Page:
Pokémon Go has become the new craze of today’s gaming experience. Since its launch on July 6, its Japanese maker Nintendo Co. has increased by 14.4 percent in shares at the Tokyo Stock Exchange (TSE). After accumulating 15 million players in just one week, the company’s stock added a total of $9 billion, and as of Tuesday, they have more than doubled in value, shooting up its market capitalization to $42.4 billion. In fact, a quarter of the entire trading accounted at the TSE was credited to Nintendo shares alone.
Reportedly garnering more users than Tindr, this remarkable reality game has instantly topped the charts on the Apple Store. The app uses the phone’s GPS and camera to help the user catch different types of Pokémon in reference to their location. While it is a rousing adventure for the mobile users of this generation, it is even more exciting for the early millennial, who lived through the TV series, Gameboy, and card game era of this phenomenal sensation.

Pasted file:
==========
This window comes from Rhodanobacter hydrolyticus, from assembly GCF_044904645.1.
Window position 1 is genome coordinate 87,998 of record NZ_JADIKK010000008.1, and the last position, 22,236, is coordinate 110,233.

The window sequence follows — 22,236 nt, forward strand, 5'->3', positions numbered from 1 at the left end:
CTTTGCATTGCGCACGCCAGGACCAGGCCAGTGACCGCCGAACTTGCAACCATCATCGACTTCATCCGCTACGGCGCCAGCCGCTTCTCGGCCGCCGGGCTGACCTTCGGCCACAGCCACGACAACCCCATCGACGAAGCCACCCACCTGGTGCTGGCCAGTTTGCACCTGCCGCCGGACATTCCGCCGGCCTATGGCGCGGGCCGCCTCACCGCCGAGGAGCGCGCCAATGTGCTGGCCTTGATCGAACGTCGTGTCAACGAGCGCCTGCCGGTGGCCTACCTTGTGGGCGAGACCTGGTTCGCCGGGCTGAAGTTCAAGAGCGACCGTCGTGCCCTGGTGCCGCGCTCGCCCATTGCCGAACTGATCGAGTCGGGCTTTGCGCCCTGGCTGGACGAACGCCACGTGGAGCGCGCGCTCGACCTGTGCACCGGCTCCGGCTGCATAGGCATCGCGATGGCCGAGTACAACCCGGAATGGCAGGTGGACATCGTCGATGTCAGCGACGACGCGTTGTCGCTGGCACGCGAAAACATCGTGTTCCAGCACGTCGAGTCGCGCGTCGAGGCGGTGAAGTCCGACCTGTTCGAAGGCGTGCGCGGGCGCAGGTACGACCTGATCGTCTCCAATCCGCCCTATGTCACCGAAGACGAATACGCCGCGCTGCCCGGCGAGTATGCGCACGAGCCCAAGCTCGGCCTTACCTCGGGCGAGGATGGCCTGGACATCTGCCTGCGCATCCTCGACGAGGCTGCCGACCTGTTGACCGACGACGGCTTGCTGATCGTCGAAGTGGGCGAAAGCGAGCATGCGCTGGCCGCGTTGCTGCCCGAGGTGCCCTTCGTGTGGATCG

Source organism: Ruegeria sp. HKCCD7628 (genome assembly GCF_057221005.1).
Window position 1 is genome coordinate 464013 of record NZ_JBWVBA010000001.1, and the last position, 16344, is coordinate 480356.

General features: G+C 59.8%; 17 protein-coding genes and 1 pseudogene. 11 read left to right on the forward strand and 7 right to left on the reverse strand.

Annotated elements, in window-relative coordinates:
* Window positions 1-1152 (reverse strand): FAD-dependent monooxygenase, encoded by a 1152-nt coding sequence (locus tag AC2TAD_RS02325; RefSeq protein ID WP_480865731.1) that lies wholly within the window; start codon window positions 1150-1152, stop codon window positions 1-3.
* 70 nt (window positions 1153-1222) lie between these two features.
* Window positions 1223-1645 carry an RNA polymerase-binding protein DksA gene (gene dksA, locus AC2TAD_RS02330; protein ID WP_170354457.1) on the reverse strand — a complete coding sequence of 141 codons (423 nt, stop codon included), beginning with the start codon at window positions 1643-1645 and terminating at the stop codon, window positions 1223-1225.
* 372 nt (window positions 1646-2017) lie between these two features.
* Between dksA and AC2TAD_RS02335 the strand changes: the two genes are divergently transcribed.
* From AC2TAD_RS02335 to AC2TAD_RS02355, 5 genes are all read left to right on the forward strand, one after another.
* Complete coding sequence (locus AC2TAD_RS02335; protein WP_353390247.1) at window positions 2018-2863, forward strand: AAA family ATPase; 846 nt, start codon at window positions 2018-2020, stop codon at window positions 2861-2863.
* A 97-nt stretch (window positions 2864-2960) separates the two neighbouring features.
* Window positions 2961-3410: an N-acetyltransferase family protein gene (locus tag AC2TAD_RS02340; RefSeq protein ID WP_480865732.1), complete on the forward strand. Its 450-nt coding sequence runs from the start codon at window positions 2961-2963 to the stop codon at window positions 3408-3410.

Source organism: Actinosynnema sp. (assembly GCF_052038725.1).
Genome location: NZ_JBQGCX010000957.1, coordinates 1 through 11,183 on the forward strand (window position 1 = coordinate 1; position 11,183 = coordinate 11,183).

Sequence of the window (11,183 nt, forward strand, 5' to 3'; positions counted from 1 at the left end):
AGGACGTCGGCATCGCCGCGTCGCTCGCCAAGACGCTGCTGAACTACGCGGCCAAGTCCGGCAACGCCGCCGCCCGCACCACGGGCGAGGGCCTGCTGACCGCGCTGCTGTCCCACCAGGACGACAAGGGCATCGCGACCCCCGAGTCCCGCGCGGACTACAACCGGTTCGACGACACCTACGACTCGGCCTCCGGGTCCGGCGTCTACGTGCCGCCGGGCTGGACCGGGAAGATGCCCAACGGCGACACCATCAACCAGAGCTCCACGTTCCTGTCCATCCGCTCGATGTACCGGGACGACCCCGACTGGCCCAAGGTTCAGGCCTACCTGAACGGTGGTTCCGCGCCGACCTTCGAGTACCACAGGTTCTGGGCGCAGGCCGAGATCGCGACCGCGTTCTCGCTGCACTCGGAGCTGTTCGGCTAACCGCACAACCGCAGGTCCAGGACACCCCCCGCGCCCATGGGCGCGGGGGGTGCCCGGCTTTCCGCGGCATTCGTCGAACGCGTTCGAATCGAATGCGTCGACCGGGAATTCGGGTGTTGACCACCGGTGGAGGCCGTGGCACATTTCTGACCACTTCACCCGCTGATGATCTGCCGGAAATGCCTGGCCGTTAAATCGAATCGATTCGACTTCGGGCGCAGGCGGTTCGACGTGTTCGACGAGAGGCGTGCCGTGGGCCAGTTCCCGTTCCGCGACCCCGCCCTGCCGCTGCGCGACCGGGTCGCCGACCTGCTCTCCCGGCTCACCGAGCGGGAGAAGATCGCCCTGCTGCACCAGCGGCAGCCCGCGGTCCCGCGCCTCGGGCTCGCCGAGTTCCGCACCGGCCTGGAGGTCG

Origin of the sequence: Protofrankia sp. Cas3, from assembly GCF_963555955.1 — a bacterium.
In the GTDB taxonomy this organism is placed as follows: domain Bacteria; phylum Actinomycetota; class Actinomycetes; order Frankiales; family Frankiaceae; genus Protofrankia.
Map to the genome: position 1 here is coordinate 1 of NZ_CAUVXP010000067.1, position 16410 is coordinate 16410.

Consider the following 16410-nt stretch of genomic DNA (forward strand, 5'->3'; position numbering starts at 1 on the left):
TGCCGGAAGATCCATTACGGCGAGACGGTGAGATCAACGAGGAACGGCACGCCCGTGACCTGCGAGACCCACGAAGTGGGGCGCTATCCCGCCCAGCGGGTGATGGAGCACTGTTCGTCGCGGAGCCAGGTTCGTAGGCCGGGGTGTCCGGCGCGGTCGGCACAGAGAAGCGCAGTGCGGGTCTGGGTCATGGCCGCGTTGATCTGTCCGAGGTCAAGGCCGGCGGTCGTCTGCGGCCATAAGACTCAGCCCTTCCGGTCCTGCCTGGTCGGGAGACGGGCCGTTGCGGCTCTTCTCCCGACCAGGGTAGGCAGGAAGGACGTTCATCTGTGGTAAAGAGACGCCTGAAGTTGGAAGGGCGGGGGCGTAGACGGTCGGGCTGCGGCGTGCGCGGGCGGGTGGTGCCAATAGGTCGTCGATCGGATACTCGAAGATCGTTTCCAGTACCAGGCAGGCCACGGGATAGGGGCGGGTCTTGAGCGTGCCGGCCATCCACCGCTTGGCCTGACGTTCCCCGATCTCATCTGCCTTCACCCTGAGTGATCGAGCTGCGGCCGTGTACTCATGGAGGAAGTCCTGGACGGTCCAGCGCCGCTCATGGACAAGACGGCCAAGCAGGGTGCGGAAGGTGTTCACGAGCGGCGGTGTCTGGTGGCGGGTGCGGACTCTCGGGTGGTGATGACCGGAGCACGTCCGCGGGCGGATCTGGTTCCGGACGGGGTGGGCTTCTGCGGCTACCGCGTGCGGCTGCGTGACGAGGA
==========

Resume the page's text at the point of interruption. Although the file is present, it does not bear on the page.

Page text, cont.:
As of now, analysts project minimal financial impact in terms of revenue since the app can be downloaded for free. Moreover, video game enthusiasts believe the game to be a fad and worry that stock investors may mistake its initial success as an indicator of long-term potential.
Pokémon Go an app developed by Niantic Inc., a Google Spinoff company co-owned by Nintendo, who licenses the franchise. It has been released in the U.S., Australia, Europe, Canada, and New Zealand, and has yet to be offered in Asia, where the global hype has made it eagerly anticipated.